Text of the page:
– you must send a control code that produces a visible space. The Caption Center’s technique of using lower-case italics within parentheses obliges them to set a space inside the parens. It doesn’t look so bad even if it violates English orthography, meaning it must someday be eliminated.
DVD Player, however, deletes the first blank space (the italic-on code), retains the last one, and apparently italicizes the whole line, or at least it starts italics one character to the left of where they are commanded to begin.
Let’s do a simple comparison, from Road to Perdition:
It looks even worse with a descending italic capital J.
Did you notice something else? DVD Player gets an extremely important glyph wrong. The staffnote character, ♪, is misrendered as some kind of double staffnote, ♫. Its true nature is an eighth note, Unicode
U+266A EIGHTH NOTE, rather than DVD Player’s prettied-up and entirely incorrect
U+266B BARRED EIGHTH NOTES. This error is akin to replacing every neutral apostrophe with neutral double quotes.
[Aside for the skeptical: Windows users will find this trivial, but they are the ones unable to differentiate single characters with two elements from two occurrences of single characters that vaguely resemble the other set. (Canonical example: Comprehensive Distributors seems to think guillemets « » are merely two less-than and two greater-than signs: << >>.) But do you think ' and " are interchangeable? Why would ♪ and ♫ be, then?]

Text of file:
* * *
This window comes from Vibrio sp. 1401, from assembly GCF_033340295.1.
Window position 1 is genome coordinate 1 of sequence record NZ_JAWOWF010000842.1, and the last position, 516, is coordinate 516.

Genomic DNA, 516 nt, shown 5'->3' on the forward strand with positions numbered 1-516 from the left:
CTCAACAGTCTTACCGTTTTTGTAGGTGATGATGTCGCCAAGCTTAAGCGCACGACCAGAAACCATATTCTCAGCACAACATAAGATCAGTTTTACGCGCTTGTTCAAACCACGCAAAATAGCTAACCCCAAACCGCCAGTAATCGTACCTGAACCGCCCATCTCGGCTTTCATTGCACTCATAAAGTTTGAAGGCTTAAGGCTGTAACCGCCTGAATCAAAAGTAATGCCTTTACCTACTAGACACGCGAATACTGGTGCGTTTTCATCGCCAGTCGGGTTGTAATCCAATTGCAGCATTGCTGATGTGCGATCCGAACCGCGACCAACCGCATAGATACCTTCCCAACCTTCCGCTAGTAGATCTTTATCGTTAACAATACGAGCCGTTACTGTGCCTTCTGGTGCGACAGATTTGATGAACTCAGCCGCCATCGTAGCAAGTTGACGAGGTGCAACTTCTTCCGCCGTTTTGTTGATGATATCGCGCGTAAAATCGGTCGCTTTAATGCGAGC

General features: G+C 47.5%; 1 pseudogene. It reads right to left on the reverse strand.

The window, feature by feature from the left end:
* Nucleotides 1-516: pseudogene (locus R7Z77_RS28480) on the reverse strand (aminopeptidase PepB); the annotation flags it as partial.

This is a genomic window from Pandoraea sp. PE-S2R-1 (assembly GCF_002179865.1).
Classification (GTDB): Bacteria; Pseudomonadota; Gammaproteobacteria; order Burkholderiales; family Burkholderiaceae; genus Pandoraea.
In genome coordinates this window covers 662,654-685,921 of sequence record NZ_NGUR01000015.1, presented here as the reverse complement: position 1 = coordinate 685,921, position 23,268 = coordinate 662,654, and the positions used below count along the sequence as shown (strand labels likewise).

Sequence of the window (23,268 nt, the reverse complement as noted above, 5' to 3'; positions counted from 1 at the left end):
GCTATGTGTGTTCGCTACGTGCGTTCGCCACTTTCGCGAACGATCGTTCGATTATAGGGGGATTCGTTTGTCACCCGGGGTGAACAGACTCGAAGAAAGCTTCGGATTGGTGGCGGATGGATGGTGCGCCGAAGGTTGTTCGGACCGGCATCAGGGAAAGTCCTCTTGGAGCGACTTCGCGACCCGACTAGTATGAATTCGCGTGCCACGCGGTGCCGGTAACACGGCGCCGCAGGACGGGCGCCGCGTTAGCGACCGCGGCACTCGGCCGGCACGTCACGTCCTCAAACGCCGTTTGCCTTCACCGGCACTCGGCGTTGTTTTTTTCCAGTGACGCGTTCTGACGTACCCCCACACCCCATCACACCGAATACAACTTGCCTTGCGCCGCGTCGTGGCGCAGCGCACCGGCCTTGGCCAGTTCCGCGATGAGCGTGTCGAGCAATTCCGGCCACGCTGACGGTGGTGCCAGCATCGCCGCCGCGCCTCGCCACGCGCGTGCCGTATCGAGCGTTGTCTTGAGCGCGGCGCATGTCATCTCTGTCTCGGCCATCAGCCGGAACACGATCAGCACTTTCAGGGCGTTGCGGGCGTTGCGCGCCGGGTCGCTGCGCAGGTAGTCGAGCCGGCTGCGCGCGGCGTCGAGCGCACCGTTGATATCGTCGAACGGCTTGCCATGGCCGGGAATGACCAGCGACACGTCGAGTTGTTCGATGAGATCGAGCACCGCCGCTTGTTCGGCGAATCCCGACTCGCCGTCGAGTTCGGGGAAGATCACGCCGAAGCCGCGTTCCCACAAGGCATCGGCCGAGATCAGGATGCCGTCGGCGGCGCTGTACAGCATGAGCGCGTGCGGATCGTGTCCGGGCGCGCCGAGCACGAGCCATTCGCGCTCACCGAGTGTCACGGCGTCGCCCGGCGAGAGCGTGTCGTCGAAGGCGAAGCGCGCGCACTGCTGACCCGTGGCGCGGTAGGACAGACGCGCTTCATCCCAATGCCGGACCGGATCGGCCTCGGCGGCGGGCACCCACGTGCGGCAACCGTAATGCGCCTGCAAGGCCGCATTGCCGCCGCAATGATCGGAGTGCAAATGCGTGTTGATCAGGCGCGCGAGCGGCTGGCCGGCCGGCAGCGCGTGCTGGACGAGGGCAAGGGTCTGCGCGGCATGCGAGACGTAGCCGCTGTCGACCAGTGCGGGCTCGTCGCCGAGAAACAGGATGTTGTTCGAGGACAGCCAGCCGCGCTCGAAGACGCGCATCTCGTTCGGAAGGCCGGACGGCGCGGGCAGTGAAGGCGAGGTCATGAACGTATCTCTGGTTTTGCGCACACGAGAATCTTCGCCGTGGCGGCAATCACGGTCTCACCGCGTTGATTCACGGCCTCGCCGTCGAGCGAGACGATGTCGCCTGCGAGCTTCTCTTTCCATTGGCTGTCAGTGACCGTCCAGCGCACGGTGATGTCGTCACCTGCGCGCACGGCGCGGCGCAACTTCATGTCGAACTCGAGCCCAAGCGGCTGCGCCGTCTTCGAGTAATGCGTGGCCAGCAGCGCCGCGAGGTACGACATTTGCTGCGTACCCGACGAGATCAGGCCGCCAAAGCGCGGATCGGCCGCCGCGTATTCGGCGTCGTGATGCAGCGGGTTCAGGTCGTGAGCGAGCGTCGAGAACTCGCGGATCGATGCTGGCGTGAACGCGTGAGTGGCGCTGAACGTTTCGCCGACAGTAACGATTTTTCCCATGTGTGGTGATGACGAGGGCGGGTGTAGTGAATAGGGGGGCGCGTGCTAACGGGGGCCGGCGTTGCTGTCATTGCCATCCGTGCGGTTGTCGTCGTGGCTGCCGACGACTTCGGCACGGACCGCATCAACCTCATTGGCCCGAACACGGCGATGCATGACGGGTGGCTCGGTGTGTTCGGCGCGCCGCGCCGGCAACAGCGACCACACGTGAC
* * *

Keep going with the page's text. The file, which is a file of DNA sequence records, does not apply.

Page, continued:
Things worsen in the case of some captioners’ peccadillo of ending songs with double staffnotes, which suddenly morph into double barred staffnotes. The rendering becomes long enough to actually be played on a piano if you can read music.
Except you can’t change the font, size, or background colour, which are distinctly relevant here to accommodate low-vision and colourblind viewers. Trust me, they’re out there. (If you selected a new foreground colour in your preferences, it stays in effect in the external window.)
And I think you should be able to choose to preserve or ignore left and right positioning, which is not optional in pop-on captioning. (You the viewer could choose to ignore it if you thought it was superfluous on your offscreen window. But let’s not make that decision for people.)
When a DVD Player window is minimized in Exposé, captions continue to be displayed – in exactly the same spot they would be if the window were foremost and maximized. Smack dab in the middle of everything else, in other words.